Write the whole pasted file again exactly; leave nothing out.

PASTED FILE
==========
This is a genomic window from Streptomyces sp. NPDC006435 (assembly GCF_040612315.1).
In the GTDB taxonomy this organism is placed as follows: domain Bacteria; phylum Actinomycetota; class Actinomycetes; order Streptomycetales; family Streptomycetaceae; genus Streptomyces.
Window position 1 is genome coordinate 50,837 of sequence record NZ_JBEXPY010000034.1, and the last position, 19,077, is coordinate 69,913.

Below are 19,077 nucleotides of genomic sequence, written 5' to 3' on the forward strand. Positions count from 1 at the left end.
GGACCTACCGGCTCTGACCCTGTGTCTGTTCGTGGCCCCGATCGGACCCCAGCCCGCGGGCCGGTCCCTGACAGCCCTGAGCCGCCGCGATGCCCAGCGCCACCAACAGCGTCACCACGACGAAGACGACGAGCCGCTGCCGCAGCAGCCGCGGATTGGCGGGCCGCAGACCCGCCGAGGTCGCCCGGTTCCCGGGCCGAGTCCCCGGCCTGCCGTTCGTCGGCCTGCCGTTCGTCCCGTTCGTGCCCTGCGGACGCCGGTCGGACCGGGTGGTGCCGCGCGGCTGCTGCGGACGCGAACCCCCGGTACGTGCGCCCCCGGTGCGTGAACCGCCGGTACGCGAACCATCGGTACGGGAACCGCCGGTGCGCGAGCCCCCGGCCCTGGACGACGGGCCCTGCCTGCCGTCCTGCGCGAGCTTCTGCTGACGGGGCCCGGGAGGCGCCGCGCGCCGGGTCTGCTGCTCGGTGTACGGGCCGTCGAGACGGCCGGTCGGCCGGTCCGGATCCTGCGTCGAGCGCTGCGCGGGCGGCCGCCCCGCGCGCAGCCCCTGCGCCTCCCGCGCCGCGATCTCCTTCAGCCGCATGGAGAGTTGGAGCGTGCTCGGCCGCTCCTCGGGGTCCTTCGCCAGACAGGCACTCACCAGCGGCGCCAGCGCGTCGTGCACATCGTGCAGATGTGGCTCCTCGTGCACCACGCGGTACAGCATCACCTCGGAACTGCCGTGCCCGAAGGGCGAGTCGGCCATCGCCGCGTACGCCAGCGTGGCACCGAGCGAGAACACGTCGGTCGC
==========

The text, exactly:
This is a genomic window from Streptomyces sp. NPDC006435 (assembly GCF_040612315.1).
In the GTDB taxonomy this organism is placed as follows: domain Bacteria; phylum Actinomycetota; class Actinomycetes; order Streptomycetales; family Streptomycetaceae; genus Streptomyces.
Window position 1 is genome coordinate 50,837 of sequence record NZ_JBEXPY010000034.1, and the last position, 19,077, is coordinate 69,913.

Below are 19,077 nucleotides of genomic sequence, written 5' to 3' on the forward strand. Positions count from 1 at the left end.
GGACCTACCGGCTCTGACCCTGTGTCTGTTCGTGGCCCCGATCGGACCCCAGCCCGCGGGCCGGTCCCTGACAGCCCTGAGCCGCCGCGATGCCCAGCGCCACCAACAGCGTCACCACGACGAAGACGACGAGCCGCTGCCGCAGCAGCCGCGGATTGGCGGGCCGCAGACCCGCCGAGGTCGCCCGGTTCCCGGGCCGAGTCCCCGGCCTGCCGTTCGTCGGCCTGCCGTTCGTCCCGTTCGTGCCCTGCGGACGCCGGTCGGACCGGGTGGTGCCGCGCGGCTGCTGCGGACGCGAACCCCCGGTACGTGCGCCCCCGGTGCGTGAACCGCCGGTACGCGAACCATCGGTACGGGAACCGCCGGTGCGCGAGCCCCCGGCCCTGGACGACGGGCCCTGCCTGCCGTCCTGCGCGAGCTTCTGCTGACGGGGCCCGGGAGGCGCCGCGCGCCGGGTCTGCTGCTCGGTGTACGGGCCGTCGAGACGGCCGGTCGGCCGGTCCGGATCCTGCGTCGAGCGCTGCGCGGGCGGCCGCCCCGCGCGCAGCCCCTGCGCCTCCCGCGCCGCGATCTCCTTCAGCCGCATGGAGAGTTGGAGCGTGCTCGGCCGCTCCTCGGGGTCCTTCGCCAGACAGGCACTCACCAGCGGCGCCAGCGCGTCGTGCACATCGTGCAGATGTGGCTCCTCGTGCACCACGCGGTACAGCATCACCTCGGAACTGCCGTGCCCGAAGGGCGAGTCGGCCATCGCCGCGTACGCCAGCGTGGCACCGAGCGAGAACACGTCGGTCGC